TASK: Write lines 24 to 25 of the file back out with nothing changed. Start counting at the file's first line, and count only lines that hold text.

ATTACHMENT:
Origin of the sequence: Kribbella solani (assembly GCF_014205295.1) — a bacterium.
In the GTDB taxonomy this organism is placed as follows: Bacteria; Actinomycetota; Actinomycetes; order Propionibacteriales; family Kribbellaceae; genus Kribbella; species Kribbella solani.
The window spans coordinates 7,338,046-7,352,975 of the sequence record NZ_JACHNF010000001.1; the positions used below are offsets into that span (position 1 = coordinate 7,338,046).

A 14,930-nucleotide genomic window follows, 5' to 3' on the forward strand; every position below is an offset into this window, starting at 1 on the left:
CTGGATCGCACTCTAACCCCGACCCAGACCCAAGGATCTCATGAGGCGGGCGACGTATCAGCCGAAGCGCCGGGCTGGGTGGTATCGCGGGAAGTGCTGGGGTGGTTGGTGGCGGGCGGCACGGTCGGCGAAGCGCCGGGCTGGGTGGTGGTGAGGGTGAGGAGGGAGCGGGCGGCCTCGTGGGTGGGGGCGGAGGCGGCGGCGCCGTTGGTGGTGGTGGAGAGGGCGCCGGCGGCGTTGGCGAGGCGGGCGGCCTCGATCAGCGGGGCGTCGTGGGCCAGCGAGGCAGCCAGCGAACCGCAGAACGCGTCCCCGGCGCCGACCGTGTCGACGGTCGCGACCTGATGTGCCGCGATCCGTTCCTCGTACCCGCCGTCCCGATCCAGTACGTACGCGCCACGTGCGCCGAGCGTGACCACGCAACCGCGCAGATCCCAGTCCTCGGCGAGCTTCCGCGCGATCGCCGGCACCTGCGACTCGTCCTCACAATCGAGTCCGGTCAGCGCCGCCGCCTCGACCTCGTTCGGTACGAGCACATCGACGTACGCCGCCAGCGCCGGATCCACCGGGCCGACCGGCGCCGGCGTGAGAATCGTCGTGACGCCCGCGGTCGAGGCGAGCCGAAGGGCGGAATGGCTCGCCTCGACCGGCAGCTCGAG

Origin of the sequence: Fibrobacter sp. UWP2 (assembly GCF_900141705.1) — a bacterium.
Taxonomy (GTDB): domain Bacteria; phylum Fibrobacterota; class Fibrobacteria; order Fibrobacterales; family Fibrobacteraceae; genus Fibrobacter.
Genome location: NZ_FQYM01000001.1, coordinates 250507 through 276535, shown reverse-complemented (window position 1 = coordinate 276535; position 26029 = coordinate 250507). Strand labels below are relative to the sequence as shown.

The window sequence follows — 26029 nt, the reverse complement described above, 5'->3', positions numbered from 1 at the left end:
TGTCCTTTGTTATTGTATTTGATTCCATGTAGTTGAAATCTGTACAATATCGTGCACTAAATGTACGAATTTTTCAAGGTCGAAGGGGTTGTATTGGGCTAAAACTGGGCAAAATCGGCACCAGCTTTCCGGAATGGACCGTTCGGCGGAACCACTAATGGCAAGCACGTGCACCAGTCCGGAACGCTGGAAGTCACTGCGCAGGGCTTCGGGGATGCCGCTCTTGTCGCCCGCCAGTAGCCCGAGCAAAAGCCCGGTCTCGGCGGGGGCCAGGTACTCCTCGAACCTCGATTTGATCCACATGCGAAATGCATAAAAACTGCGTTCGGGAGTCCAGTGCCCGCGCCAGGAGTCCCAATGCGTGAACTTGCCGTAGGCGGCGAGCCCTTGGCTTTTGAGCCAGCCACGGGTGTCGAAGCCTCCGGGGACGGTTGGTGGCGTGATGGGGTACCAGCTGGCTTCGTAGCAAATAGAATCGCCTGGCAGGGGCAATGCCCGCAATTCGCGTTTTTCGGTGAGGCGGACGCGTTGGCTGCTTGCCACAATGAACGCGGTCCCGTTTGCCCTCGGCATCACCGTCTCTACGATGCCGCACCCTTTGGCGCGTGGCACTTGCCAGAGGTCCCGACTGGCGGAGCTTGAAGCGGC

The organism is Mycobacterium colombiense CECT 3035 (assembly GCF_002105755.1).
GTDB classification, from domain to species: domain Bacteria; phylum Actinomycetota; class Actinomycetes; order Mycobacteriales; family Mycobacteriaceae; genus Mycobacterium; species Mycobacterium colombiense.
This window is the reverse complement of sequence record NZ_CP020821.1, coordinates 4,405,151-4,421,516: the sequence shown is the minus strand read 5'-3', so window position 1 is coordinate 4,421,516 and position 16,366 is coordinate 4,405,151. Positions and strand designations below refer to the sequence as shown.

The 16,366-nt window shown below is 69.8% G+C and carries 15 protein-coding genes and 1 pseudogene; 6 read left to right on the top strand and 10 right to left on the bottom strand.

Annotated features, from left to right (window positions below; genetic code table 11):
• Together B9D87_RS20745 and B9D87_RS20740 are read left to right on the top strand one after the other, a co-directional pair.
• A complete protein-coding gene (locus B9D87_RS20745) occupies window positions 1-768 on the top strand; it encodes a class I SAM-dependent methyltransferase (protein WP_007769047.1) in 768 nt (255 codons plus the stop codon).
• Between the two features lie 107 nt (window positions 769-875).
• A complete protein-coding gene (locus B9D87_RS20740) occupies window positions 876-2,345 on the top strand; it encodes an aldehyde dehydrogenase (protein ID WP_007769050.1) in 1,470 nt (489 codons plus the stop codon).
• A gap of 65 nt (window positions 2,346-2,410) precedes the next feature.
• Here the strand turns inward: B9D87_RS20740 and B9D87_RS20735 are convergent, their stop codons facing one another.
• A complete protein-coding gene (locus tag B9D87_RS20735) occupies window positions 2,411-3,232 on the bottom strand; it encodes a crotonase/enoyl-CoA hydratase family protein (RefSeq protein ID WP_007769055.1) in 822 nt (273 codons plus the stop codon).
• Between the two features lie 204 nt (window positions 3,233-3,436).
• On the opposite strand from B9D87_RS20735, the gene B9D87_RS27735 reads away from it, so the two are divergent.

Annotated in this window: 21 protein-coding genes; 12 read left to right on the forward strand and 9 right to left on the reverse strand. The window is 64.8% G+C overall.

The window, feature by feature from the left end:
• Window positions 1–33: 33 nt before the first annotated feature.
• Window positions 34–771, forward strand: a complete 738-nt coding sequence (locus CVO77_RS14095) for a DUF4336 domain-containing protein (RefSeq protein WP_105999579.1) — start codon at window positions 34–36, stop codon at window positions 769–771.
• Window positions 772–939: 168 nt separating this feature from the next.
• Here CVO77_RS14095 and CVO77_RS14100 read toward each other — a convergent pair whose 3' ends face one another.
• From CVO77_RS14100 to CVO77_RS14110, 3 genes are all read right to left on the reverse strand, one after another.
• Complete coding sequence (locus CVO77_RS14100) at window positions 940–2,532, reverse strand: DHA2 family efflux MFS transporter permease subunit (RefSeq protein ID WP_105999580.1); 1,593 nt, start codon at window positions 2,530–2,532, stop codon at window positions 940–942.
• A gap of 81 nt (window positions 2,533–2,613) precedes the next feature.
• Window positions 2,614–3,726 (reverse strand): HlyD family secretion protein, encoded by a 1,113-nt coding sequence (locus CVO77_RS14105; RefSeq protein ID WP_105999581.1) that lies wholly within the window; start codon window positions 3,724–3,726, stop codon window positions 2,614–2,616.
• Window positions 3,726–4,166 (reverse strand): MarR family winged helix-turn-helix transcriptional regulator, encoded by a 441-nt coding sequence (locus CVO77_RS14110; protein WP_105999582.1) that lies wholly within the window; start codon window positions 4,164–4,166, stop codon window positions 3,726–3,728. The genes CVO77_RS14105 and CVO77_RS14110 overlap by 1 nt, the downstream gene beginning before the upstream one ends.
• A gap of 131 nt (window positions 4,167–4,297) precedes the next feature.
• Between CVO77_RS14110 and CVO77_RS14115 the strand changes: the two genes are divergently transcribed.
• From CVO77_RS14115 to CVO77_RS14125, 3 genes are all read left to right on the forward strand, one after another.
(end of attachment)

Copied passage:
• On the opposite strand from B9D87_RS20735, the gene B9D87_RS27735 reads away from it, so the two are divergent.

Annotated in this window: 21 protein-coding genes; 12 read left to right on the forward strand and 9 right to left on the reverse strand. The window is 64.8% G+C overall.